But is there an aspirational quality for the clients in Asia of opening an account in Switzerland, just like buying a fine Swiss watch?
Howell: I would say that it is not the same thing as a fine Swiss watch. That's because fewer of the clients are as Europeanised as they once were. So there isn't the same sense of status attached to Switzerland. Yes, it continues in a certain segment, but it is not as pervasive as it used to be. In the past, you could count on the taipans of Hong Kong and their circle all having an account in Switzerland, and skiing in Gstaad. But the guys who have worked themselves up from factories in the New Territories and now Shenzhen, they have probably not even seen a ski slope, much less think about going to Switzerland.
But there is a segment that wants to bank in Switzerland and it is quite substantial. These are Asians who don't want to see Asian private bankers, but European private bankers. But there is another segment that feels differently. The fastest growing segment is not, however, the one that feels that Switzerland is a critical brand component in their collection of brands.
Nauli: The old money sees the advantage of Switzerland - that the investment management here is very international and gives diversification. Secondly, I cannot stress enough the personal relationship between the client and the relationship manager - which tends to be of a much longer duration in Swiss private banks than elsewhere in the world.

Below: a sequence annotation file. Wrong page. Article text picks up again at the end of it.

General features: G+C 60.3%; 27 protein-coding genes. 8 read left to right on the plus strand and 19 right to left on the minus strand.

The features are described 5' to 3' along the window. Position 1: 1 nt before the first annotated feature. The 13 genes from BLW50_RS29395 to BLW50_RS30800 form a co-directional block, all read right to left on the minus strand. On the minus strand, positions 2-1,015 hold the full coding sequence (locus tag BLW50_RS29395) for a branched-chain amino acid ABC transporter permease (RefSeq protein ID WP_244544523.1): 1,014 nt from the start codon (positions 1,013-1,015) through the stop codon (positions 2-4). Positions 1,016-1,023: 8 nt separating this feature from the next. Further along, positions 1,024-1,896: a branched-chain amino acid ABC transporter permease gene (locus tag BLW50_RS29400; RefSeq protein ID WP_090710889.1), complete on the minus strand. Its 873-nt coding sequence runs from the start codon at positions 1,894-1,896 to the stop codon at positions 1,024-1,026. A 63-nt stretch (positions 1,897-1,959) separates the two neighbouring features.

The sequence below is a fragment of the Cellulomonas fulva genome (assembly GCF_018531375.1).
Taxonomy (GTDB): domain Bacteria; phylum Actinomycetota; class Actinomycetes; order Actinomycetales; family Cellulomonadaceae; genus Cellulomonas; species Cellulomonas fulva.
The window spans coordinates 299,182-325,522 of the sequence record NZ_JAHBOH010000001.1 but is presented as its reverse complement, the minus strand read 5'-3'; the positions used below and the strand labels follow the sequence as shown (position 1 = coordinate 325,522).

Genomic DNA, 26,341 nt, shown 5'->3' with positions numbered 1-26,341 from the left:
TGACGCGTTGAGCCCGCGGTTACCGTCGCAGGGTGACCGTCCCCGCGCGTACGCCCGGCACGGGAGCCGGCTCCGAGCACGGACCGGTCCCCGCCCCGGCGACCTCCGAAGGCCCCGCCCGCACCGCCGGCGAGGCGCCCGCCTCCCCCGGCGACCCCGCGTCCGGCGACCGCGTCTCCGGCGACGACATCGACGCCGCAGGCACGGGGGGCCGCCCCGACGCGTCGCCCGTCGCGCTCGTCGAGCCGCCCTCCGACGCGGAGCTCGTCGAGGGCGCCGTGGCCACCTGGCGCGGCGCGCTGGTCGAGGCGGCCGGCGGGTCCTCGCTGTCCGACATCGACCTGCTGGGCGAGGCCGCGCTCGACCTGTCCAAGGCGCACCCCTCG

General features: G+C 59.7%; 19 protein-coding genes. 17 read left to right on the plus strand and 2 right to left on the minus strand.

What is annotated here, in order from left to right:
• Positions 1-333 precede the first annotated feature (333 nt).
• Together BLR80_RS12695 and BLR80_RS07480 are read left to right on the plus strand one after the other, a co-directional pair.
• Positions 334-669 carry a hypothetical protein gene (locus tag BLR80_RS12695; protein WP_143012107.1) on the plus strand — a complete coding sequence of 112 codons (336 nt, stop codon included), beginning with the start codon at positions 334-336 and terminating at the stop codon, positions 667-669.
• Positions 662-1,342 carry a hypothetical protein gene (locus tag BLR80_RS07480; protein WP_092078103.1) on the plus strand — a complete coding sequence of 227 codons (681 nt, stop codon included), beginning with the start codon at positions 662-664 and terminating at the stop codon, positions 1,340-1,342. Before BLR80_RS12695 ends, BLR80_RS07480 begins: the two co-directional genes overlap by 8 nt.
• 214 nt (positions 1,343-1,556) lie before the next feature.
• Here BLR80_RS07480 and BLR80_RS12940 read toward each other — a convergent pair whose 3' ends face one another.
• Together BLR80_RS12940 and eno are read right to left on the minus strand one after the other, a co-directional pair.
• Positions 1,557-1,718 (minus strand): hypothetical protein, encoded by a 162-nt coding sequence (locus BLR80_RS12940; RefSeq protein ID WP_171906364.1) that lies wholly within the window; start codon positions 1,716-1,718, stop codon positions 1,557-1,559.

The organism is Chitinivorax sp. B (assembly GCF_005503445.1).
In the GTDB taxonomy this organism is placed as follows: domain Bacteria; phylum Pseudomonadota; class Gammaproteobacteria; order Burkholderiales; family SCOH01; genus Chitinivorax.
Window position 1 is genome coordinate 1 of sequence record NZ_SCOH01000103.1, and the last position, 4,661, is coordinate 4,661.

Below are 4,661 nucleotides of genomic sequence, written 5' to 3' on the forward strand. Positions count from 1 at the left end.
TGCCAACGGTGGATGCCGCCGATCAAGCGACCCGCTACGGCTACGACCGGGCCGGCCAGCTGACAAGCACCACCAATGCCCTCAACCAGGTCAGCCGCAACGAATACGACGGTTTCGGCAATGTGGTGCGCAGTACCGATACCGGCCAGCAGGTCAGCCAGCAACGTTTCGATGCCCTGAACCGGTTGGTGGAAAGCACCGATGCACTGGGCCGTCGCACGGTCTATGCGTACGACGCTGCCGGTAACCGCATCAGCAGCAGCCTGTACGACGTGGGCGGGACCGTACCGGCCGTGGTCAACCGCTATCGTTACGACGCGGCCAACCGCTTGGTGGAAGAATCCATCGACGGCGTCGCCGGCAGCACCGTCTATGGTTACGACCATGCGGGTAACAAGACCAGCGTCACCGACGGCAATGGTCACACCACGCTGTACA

By law, is it still the case that a Swiss private banker is not allowed to say anything about their client? Surely Asian clients must value such discretion?
Howell: Yes. There is a sense that you are more likely to have discretion about your personal affairs if you entrust your assets to someone who doesn't chat to your friend's friend at the monthly cocktail party circuit - and try to impress them with what you know about their affairs. In Switzerland you don't get such cocktail party chat.
But the reality is that most business we have in Singapore is not from Singaporeans, but Taiwanese or Chinese. So gossip - risk is not pressing.
But I would agree that most sophisticated clients would rather not have locals knowing about their assets.
Nauli: Bank confidentiality is not something that simply requires a law. It is a cultural thing that has grown over centuries in Switzerland. When you enter the private banking business in Switzerland it is already in your blood, and you know how to deal with it. In Asia I have seen situations where prominent people enter a room and people start talking about this person at the table. In Switzerland, you are more likely to see a private banker turn their head away from a prominent figure - rather than show they know the person, when it is clear the person doesn't want to be recognized.